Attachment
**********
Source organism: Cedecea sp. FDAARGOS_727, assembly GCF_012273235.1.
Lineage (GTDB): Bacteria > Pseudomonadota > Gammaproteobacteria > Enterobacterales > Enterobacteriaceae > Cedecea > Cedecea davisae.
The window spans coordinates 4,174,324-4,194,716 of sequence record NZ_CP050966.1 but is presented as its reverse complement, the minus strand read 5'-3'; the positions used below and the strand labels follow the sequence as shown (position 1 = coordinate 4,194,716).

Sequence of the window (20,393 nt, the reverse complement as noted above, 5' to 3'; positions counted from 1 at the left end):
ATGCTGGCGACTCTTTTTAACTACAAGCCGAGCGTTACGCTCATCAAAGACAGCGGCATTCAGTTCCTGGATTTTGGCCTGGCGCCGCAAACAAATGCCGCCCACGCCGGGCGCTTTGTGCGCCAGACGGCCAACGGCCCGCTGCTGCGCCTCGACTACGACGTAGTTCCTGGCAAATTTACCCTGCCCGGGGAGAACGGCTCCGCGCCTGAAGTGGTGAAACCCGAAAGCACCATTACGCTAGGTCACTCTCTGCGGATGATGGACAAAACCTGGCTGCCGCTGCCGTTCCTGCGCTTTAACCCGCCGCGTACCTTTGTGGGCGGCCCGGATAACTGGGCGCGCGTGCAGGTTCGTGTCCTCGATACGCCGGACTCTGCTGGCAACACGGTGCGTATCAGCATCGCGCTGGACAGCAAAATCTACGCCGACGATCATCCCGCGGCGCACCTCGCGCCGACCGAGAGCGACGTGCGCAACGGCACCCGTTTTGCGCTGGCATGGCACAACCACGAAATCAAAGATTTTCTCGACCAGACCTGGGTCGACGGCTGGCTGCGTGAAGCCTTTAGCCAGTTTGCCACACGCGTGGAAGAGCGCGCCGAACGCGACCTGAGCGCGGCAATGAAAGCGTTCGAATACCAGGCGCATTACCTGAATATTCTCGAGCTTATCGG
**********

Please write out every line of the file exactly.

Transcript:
Source organism: Cedecea sp. FDAARGOS_727, assembly GCF_012273235.1.
Lineage (GTDB): Bacteria > Pseudomonadota > Gammaproteobacteria > Enterobacterales > Enterobacteriaceae > Cedecea > Cedecea davisae.
The window spans coordinates 4,174,324-4,194,716 of sequence record NZ_CP050966.1 but is presented as its reverse complement, the minus strand read 5'-3'; the positions used below and the strand labels follow the sequence as shown (position 1 = coordinate 4,194,716).

Sequence of the window (20,393 nt, the reverse complement as noted above, 5' to 3'; positions counted from 1 at the left end):
ATGCTGGCGACTCTTTTTAACTACAAGCCGAGCGTTACGCTCATCAAAGACAGCGGCATTCAGTTCCTGGATTTTGGCCTGGCGCCGCAAACAAATGCCGCCCACGCCGGGCGCTTTGTGCGCCAGACGGCCAACGGCCCGCTGCTGCGCCTCGACTACGACGTAGTTCCTGGCAAATTTACCCTGCCCGGGGAGAACGGCTCCGCGCCTGAAGTGGTGAAACCCGAAAGCACCATTACGCTAGGTCACTCTCTGCGGATGATGGACAAAACCTGGCTGCCGCTGCCGTTCCTGCGCTTTAACCCGCCGCGTACCTTTGTGGGCGGCCCGGATAACTGGGCGCGCGTGCAGGTTCGTGTCCTCGATACGCCGGACTCTGCTGGCAACACGGTGCGTATCAGCATCGCGCTGGACAGCAAAATCTACGCCGACGATCATCCCGCGGCGCACCTCGCGCCGACCGAGAGCGACGTGCGCAACGGCACCCGTTTTGCGCTGGCATGGCACAACCACGAAATCAAAGATTTTCTCGACCAGACCTGGGTCGACGGCTGGCTGCGTGAAGCCTTTAGCCAGTTTGCCACACGCGTGGAAGAGCGCGCCGAACGCGACCTGAGCGCGGCAATGAAAGCGTTCGAATACCAGGCGCATTACCTGAATATTCTCGAGCTTATCGG